if someone asks me, I just kind of agree to do it based on who they are and if I have time. I’ll agree to mix anything. I often have a hard time with a song I’m really attached to, for example, anything from Fleetwood Mac. I respect their music and think it’s just so perfect.

Between touring and all the remixes you do for other artists, do you ever come up for air?
[Laughs] Yeah. I mean, for me, music has always been my life. I’m fortunate to have a pretty good life/work balance. I don’t look at music as work. It’s just something I enjoy doing, and don’t get tired of doing. I’m very fortunate do the thing I love. Do I feel exhausted from doing it? Of course. I’m also very inspired by the music around me. I appreciate bands that push themselves to not stay comfortable. It really inspires me. I enjoy being busy and touring with my wife, who’s one of the keyboard players in the band. I feel if that wasn’t the case, and she was waiting at home, it’d be different. But, we make sure when we go to a new city, we go on a hike or a cool restaurant or attraction together. It’s almost enough of a break from the music.

OK, let’s get to it. When’s the new record coming out and what’s the vibe?
I’m only beginning to talk about hte new album, but it’s actually done. I haven’t really wrapped my head around it. What I say is always six months. It feels a little, dare I say it, braver in a sense. The first record, the band and I were still trying to find our footing, and trying to establish ourselves. It was a lot of atmospheric and reverb and I’m proud of it, but it has a lot more energy. There’s a lot more single track vocals that are not super reverbed out. The lyrics are a little more autobiographical whereas the last album was more of train of thought. I really put lot of thought, time and effort into the lyrics. It feels more organic in some ways. So…early 2016 [I’d say].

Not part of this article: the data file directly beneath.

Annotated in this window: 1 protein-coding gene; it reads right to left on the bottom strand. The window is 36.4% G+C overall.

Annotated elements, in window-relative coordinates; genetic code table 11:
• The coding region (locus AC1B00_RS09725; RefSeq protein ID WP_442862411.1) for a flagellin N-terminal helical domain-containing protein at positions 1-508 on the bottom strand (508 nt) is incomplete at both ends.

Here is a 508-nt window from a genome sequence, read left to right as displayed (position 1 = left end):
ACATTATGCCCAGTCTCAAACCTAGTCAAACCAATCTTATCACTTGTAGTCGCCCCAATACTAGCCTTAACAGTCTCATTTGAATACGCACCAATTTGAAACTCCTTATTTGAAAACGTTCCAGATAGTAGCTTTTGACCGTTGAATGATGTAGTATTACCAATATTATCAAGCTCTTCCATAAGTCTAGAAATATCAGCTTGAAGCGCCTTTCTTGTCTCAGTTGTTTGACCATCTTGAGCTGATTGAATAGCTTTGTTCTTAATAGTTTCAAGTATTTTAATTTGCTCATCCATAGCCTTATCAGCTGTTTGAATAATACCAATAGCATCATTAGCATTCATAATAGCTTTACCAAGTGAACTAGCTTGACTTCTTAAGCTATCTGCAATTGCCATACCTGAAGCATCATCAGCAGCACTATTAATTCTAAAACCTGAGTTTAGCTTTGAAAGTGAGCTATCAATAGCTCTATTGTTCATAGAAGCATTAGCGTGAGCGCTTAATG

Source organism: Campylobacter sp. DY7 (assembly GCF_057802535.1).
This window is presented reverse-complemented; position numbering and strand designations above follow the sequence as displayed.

Do you have any words of wisdom to offer my 11-month-old son?
I would just say, and it sounds really cheesy, follow your heart and don’t be intimated by the way other people are and think you have to be that way. Don’t be ashamed of what you feel and what you feel inside. The world is becoming an easier place to be that way, but it’s very easy growing up to be anxious. Stand by who you are.

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Like St. Lucia, Garrett Borns has had a pretty darn solid year. Borns, or BØRNS, has has gotten mileage out of his quite amazing debut full-length album Dopamine– which is hauntingly beautiful, deeply felt and inspiring, and airlessly weighty. The Michigan native’s well-received work is a follow up to his Candy EP, which really set him on the path he’s charting now. A-Sides, ,as mentioned, caught up with the “Electric Love” artist and found the answers to simple questions just as poignant as the music itself.

Your album is appropriately titled Dopamine. . You have explained it very well in various outlets that it’s sort of inspired by the chemical reaction (of the sexes). But, I feel there’s a certain airiness to it as well. Would you agree?